William Woodruff, a former Army lawyer and now a professor at Campbell University School of Law, says any American joining a foreign army is legally at risk. "It would certainly raise the issue, especially if in some way, shape or form that foreign force came in hostile contact with elements of the United States," Woodruff says.
U.S. statutes single out those who enlist as commissioned officers in foreign armies, Woodruff says. "The law is assuming some sort of leadership. When you are a commissioned officer, you are an officer of the United States. When you are a private, you are not. It is not a constitutional office you are holding."
The rules for retired military personnel are much stricter, says Charles Gittins, a former Marine Corps judge advocate general who practices military criminal law.
Gittins also says that any American who decides to fight on his own overseas cannot expect constitutional protections enjoyed by the U.S. armed forces.
Money to Be Made
A nondescript office building in Alexandria, Va., best personifies the corporate face of the modern-day mercenary. It sits a few miles down the Potomac River from the Pentagon and contains some of the brightest minds ever to wear Army green. Former three- and four-star generals created Military Professional Resources Inc.
"We were majors and lieutenant colonels when the Vietnam War ended," said retired Lt. Gen. Ed Soyster, an early MPRI executive. "When the all-volunteer Army came, we recognized it was going to have to work. When people hire us, they want U.S. military expertise because of the status of the army we left behind."
MPRI's president is Gen. Carl E. Vuono, an ex-Army chief of staff. Its vice president is retired Gen. Ronald H. Griffith, who led a division in the Gulf War. Ex-generals founded the company in 1988 chiefly to advise the U.S. Army. Their brainpower helped the Army devise new doctrine and training techniques, leaving active generals free to stay in the field with their combat units. The fall of the Berlin Wall created new opportunities, especially in the fractured, hate-filled Balkans, where democratic minded Croatians and Bosnians needed help breaking free from Yugoslav Serbs.
Croatian officials were wise enough to realize they had little skill at building a civilian-run armed force. "'We don't have the foggiest idea how to do this,'" Soyster recalls the Croatians telling MPRI in December 1994. "'We're a bunch of old communists.'"
The company decided money was to be made in the Balkans and won permission from the State Department's Office of Defense Trade Controls to work overseas. Soyster said the firms' involvement in Croatia spurred news stories that the company was a shill for the U.S. government and passed intelligence to the Croats that helped them defeat the Serbs in 1995. The suspicions were fueled by the fact that Soyster's last posting was as director of the Pentagon's Defense Intelligence Agency. But Soyster calls the speculation "pure myth."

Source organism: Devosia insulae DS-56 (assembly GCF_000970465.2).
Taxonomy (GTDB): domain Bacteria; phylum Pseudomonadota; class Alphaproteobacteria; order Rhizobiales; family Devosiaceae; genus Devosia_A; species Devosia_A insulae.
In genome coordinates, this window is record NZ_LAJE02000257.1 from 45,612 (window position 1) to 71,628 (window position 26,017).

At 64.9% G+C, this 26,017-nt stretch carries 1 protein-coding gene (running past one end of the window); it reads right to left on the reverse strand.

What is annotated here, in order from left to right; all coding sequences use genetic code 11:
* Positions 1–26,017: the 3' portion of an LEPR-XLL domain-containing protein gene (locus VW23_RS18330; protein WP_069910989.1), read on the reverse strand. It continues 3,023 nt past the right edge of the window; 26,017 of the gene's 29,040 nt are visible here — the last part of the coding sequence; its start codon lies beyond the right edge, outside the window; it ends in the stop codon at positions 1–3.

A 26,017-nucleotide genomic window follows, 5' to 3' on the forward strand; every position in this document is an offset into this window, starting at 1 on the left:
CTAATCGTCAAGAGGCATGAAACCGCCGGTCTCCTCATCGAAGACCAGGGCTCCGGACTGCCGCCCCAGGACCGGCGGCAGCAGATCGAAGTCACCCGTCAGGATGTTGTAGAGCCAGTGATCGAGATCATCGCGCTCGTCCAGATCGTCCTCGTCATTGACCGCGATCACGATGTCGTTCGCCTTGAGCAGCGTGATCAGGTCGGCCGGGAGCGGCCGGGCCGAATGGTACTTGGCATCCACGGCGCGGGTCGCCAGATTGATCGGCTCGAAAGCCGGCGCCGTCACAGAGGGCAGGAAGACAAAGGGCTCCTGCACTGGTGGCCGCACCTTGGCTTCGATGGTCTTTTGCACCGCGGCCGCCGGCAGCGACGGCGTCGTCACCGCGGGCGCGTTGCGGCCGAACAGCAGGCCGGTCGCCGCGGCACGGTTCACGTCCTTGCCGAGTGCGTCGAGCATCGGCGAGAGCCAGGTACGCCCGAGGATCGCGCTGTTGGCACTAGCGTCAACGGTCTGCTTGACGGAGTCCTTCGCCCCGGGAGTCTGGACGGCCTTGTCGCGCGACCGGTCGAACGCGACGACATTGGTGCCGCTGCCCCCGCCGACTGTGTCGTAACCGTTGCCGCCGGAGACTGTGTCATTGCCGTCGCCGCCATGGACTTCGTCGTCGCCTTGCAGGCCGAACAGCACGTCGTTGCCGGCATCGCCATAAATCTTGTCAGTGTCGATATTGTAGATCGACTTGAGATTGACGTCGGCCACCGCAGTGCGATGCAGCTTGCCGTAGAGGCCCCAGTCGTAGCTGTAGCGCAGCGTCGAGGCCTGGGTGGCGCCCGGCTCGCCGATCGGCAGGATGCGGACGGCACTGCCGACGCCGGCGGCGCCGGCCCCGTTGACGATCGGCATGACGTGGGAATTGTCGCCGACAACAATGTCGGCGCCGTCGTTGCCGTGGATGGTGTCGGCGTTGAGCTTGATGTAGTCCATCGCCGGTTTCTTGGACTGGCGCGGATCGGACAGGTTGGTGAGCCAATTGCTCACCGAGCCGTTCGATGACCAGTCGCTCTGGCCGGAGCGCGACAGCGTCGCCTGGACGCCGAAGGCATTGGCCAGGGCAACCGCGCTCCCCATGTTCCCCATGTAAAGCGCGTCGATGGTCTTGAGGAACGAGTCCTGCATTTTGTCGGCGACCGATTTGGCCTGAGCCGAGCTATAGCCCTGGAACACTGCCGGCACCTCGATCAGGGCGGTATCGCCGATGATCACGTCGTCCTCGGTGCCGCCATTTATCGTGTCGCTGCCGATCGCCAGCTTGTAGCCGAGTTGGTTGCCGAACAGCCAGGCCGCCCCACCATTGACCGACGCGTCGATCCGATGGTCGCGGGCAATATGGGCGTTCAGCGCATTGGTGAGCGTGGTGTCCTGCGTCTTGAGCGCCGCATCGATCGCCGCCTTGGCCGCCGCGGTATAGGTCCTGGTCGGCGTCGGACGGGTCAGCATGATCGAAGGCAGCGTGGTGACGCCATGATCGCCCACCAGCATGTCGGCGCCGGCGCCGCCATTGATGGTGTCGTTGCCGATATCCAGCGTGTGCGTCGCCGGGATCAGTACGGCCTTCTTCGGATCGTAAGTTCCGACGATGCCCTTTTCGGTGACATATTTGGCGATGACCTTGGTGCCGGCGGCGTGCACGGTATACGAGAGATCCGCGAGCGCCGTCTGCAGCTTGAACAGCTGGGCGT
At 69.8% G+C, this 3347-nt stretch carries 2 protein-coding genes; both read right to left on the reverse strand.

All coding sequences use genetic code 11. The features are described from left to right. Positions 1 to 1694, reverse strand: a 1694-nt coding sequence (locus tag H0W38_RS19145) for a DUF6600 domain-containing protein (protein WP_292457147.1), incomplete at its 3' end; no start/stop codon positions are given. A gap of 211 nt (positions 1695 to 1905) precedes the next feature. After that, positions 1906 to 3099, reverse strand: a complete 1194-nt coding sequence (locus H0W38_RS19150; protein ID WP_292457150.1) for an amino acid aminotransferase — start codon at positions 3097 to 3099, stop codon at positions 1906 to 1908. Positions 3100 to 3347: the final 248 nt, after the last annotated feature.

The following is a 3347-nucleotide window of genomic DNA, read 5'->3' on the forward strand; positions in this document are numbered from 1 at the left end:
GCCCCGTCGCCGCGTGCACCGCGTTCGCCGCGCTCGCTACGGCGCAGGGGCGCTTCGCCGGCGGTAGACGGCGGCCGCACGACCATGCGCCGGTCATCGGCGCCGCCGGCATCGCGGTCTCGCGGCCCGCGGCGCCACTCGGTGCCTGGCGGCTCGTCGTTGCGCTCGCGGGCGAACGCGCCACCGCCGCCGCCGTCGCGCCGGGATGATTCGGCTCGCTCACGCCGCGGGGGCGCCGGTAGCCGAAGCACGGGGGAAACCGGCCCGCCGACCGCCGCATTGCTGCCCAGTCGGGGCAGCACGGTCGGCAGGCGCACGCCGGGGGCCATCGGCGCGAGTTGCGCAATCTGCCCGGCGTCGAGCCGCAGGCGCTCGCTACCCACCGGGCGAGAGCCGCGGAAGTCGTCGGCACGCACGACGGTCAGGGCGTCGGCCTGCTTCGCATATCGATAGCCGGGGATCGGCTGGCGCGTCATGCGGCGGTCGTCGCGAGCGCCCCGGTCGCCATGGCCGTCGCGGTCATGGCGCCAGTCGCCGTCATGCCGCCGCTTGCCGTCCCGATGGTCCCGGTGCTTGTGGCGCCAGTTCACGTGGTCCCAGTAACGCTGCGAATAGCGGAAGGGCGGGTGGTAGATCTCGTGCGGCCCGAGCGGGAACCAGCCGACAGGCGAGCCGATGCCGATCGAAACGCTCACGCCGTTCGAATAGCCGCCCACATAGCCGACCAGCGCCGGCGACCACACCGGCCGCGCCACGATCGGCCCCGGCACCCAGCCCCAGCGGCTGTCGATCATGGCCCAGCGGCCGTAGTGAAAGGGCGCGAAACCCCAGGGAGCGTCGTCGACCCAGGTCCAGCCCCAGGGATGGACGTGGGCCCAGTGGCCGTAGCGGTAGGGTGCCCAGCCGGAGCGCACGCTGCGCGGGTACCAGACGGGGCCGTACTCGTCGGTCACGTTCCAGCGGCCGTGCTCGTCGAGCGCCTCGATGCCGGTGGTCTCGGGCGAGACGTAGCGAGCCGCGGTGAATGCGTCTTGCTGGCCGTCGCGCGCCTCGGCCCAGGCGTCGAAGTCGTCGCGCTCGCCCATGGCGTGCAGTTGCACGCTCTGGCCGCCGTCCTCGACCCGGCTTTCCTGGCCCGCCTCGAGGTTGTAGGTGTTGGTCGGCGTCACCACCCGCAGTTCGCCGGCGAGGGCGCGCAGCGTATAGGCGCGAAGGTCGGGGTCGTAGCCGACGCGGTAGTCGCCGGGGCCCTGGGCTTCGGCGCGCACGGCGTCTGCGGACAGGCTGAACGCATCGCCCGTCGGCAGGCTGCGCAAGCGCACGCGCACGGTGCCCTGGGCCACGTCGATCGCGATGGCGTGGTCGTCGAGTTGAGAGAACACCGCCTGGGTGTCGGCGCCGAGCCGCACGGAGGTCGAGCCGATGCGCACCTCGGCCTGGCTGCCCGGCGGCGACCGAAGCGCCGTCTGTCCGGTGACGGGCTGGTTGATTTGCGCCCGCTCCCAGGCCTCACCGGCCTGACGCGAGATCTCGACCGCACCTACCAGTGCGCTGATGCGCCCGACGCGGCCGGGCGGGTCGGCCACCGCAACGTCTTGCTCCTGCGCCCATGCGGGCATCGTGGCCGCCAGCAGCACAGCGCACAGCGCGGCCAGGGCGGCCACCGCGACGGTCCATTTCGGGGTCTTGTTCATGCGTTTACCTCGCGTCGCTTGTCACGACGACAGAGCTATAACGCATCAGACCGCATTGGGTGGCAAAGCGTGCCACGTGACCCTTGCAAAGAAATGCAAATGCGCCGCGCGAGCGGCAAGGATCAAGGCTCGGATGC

The 1995 Dayton Accords provided a larger market share. While the U.S. Army went in to keep the Bosnian Serbs, Croats and Muslims apart, the State Department needed a second party to teach them to work as an effective armed force. MPRI got the contract, hired more than 200 ex-Army soldiers and went to work teaching the Bosnians how to organize and use the hundreds of pieces of surplus armaments flowing into the shattered country.
Today, the company that began as a consulting team for the U.S. Army has employees working for foreign governments in Africa, the Middle East, Europe, Latin America and Asia. Soyster says that at first MPRI was tight-lipped on its overseas operations. This may have contributed to what he terms "myths" about the company's true involvement in the Balkans. Today, officials readily grant press interviews and invite journalists to view headquarters.
A Close Eye
Not all companies take an open-door approach. DynCorp generally doesn't discuss its consulting operation in the Latin America drug wars. Vinnell Corp., a subsidiary of TRW, declined to answer questions about its contract to advise the Saudi royalty. Company documents state that Vinnell is "a leader in training foreign military forces to U.S. standards. Vinnell has been the contractor for training and modernization of the Saudi Arabian National Guard." It advertises for ex-soldiers able to train the Saudis in battalion operations, the Bradley fighting vehicle, anti-tank weapons and physical security to guard against terrorist attacks.
The U.S. closely regulates MPRI, Vinnell and other "corporate mercenaries" for a reason. The government does not want its seal of approval on direct military actions that it cannot control, and it does not want exported soldiers to appear to be doing the United States' dirty work.
No company better illustrates such pitfalls as the now-disbanded Executive Outcomes, which tried to cash in on Africa's corrupt leaders and prolific insurgencies. The South African-based company closed shop in 1998 after media reports charged that its cadre of apartheid-era ex-soldiers directly participated in bloody conflicts in Angola, Sierra Leone and Papua, New Guinea. The Associated Press quoted the firm's director, Nico Palm, as saying that improved government-run armies, not misconduct, forced Executive Outcomes out of business. South Africa was so alarmed by reports of abuse it passed an anti-mercenary law.
But in the United States, corporate soldiers of fortune are thriving. "People have a misconception of what a mercenary really is or what an American soldier might be involved in," Rossey says. "These little countries where all these wars are going on all the time don't need-trigger pullers. They need people that are valuable as instructors to show them how to carry out their desire or intent."
Rowan Scarborough covers the Pentagon for The Washington Times.
© 2002 American Legion
Reprinted for Fair Use Only.